You may think the title of this post is an oxymoron: if something is cancer-causing, it must be pretty harmful, there is no question! This is also what most people thought when they read the headline few days ago, about the fact that processed meat has been classified as a “definite” cause of cancer, and red meat a “probable” cause. But what many people didn’t realize is the difference between “evidence” and “risk”. Granted, the announcement on the consumption and effects of meat made by International Agency of Research on Cancer (IARC) is based on more than 800 studies and is definitely backed up by scientific evidence, but the overall risks of processed and red meat are still much lower in comparison to other cancer-causing things such as smoking, thus much less harmful than what we perceived them to be.
To clear up some definitions, “processed” meat is meat that has been modified to extend its shelf life or change the taste using methods such as smoking, curing, or adding salt or preservatives, according to a BBC article, while “red” meat includes beef, lamb, and pork. There is now evidence that bowel (or colorectal, colon) cancer is more common among people who eat the most processed and red meats, with the most convincing evidence being a study by researchers at the World Cancer Research Fund (WCRF). The study showed that people who ate the most processed meat had a 17 % higher risk of developing bowel cancer compared to those who ate the least, which is equivalent to 10 more people developing bowel cancer among 1000 people.
The IARC classifies a particular cancer risk as one of five categories, representing how confident they are that it causes cancer. Processed meats have been given group 1 classification, which “definitely” causes cancer, while red meat is in group 2A and “probably” causes cancer. However, even though processed meats is now in the same category as alcoholic beverages and tobacco, it does not mean they are equally dangerous. To put things into perspective, Cancer Research UK estimated that about 19% of all cancers were caused by tobacco, and only 3% are caused by eating processed and red meat.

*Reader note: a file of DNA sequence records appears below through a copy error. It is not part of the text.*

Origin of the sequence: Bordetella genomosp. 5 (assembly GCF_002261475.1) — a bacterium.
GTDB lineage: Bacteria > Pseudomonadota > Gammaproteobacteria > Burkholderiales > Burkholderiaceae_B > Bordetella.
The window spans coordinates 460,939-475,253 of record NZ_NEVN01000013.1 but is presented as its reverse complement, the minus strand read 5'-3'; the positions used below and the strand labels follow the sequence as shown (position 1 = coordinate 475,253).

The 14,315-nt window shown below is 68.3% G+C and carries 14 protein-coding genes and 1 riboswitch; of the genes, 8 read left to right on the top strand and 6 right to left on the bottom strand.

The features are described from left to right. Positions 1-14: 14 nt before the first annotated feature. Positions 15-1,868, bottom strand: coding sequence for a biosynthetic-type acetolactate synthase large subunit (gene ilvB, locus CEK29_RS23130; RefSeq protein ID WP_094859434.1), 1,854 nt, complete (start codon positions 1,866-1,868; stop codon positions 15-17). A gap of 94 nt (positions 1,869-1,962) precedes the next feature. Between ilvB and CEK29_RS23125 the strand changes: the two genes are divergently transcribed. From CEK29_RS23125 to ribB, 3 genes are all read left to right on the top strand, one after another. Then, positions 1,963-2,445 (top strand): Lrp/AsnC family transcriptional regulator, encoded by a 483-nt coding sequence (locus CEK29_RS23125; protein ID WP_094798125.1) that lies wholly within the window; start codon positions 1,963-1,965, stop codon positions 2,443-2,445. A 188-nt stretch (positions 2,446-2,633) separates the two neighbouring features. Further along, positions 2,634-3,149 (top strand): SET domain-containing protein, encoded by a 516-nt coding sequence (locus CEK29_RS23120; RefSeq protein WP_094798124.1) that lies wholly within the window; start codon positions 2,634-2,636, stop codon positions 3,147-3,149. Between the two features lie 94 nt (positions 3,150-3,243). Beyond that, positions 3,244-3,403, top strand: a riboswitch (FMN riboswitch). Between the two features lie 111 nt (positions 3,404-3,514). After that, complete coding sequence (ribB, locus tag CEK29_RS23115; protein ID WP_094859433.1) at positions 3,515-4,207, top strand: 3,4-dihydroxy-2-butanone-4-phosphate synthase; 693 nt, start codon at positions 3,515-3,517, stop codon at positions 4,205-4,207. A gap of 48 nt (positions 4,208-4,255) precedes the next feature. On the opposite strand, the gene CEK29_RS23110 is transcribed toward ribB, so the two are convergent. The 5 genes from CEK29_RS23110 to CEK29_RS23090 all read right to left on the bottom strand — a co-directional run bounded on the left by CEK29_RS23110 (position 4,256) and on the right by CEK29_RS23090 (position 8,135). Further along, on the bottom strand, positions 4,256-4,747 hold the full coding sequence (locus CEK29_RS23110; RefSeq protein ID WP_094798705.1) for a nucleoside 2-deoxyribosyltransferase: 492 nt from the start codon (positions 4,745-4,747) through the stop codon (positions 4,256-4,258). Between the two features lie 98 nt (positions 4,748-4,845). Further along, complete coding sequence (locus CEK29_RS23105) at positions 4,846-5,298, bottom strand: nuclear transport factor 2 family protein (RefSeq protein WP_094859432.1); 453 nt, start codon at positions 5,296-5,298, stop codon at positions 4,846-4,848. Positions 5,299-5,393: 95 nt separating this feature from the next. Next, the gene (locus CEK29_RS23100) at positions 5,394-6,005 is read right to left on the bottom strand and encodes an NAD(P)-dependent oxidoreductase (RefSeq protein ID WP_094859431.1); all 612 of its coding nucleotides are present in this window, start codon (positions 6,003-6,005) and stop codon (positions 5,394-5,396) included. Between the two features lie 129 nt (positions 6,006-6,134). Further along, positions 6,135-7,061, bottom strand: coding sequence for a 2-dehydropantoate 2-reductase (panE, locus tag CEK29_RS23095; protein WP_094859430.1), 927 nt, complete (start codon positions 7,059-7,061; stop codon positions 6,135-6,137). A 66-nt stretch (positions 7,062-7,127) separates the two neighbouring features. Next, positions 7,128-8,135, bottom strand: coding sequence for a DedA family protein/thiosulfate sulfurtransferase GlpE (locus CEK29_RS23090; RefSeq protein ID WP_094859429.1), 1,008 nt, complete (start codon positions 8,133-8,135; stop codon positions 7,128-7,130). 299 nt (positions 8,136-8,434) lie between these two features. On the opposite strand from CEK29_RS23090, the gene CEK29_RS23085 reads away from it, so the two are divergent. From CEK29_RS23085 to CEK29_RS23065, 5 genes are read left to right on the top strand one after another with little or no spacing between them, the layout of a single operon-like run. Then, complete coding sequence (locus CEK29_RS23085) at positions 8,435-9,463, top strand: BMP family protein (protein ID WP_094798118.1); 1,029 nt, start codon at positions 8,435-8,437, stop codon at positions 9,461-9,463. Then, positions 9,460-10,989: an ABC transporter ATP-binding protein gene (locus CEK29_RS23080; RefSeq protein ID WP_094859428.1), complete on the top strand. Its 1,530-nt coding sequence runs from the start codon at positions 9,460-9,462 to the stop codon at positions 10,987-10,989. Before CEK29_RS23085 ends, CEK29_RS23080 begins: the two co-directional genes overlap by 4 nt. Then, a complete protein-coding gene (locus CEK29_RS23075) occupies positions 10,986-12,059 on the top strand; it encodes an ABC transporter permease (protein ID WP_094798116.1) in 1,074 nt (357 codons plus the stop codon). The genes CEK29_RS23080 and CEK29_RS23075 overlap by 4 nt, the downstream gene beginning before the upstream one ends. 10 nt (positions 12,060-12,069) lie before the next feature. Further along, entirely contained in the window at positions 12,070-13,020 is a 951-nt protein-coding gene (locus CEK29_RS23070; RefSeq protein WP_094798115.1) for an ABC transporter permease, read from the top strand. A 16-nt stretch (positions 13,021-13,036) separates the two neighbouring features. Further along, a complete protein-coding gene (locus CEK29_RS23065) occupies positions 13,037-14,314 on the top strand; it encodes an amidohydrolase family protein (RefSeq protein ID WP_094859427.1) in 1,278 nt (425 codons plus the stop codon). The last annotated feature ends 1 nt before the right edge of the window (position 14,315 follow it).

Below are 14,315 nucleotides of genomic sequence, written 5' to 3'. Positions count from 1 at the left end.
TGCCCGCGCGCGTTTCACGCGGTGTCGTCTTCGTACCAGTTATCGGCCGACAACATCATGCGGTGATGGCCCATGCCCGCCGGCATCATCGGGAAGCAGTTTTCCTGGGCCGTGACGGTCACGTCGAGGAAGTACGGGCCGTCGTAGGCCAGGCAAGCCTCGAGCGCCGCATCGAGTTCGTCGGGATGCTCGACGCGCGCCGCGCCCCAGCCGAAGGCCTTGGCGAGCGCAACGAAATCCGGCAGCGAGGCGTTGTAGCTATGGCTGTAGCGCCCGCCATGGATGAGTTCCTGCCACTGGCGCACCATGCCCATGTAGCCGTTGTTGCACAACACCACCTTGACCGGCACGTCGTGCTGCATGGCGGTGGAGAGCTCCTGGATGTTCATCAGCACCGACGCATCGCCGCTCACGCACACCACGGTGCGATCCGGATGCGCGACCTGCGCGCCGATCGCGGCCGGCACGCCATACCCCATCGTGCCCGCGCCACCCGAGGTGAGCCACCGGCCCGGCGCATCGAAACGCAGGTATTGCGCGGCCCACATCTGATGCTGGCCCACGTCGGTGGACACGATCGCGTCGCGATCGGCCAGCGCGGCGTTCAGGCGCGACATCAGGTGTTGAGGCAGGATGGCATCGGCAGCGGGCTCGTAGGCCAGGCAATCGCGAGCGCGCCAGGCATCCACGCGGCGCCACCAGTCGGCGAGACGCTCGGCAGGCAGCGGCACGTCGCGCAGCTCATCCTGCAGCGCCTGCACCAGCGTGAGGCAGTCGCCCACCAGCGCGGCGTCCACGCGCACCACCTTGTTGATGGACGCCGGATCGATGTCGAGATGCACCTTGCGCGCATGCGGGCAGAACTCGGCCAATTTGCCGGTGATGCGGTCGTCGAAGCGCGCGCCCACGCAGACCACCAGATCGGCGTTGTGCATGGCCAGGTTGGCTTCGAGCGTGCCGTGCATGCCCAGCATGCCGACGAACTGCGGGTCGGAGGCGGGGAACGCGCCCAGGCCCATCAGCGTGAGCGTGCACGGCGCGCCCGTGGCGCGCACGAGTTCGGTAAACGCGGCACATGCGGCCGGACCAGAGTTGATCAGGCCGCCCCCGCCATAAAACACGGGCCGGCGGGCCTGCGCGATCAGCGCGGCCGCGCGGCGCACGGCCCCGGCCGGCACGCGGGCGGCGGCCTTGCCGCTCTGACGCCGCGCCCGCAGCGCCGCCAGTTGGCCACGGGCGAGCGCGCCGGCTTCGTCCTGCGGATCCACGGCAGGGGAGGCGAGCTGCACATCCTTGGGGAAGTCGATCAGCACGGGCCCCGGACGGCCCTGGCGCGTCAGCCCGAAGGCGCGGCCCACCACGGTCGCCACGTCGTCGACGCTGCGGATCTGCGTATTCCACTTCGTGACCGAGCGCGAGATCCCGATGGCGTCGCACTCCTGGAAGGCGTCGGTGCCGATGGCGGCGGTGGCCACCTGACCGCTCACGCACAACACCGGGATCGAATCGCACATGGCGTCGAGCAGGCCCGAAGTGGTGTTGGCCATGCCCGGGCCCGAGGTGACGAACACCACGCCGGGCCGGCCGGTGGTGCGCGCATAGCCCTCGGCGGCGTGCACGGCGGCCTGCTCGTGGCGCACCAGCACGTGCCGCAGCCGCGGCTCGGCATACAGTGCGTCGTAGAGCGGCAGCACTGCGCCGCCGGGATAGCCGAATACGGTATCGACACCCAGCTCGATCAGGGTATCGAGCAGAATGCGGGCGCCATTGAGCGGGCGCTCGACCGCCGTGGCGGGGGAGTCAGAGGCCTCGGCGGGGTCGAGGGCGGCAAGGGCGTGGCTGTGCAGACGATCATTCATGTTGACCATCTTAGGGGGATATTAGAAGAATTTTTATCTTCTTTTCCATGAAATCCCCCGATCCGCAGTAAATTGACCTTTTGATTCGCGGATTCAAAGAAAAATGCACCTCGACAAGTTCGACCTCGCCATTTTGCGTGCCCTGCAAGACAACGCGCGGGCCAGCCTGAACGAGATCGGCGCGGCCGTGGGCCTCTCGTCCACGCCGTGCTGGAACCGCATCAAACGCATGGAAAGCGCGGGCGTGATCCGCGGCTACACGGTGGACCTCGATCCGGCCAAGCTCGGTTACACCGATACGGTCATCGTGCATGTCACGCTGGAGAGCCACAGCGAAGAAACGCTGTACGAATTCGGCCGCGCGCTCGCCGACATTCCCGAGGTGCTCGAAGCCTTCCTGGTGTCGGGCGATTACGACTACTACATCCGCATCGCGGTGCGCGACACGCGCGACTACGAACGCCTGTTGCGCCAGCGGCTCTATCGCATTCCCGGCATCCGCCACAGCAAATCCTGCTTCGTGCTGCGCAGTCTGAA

-credit: PBS NewsHour
Now that it seems like there is no need to suddenly turn vegetarian if you didn’t intend on becoming one, it could also be wise to cut down on processed and red meat. Perhaps eating smaller and fewer portions of red meat, choosing chicken and fish over beef and lamb, or adding more vegetables and pulses is some thing to consider doing. After all, red meat does have its nutritional benefits too: high content of iron, vitamin B12, zinc, protein, all are important for our body. And with more and more food becoming carcinogenic, a moderate diet of any kind is always more beneficial.
I commented on Bowen Zhao’s post on “Benefits of Eating Insects”, Doris Stratoberdha’s post on “Who’s this stranger starring at me?”, and Sogand Goharpey’s post on “Smarter by playing a music”.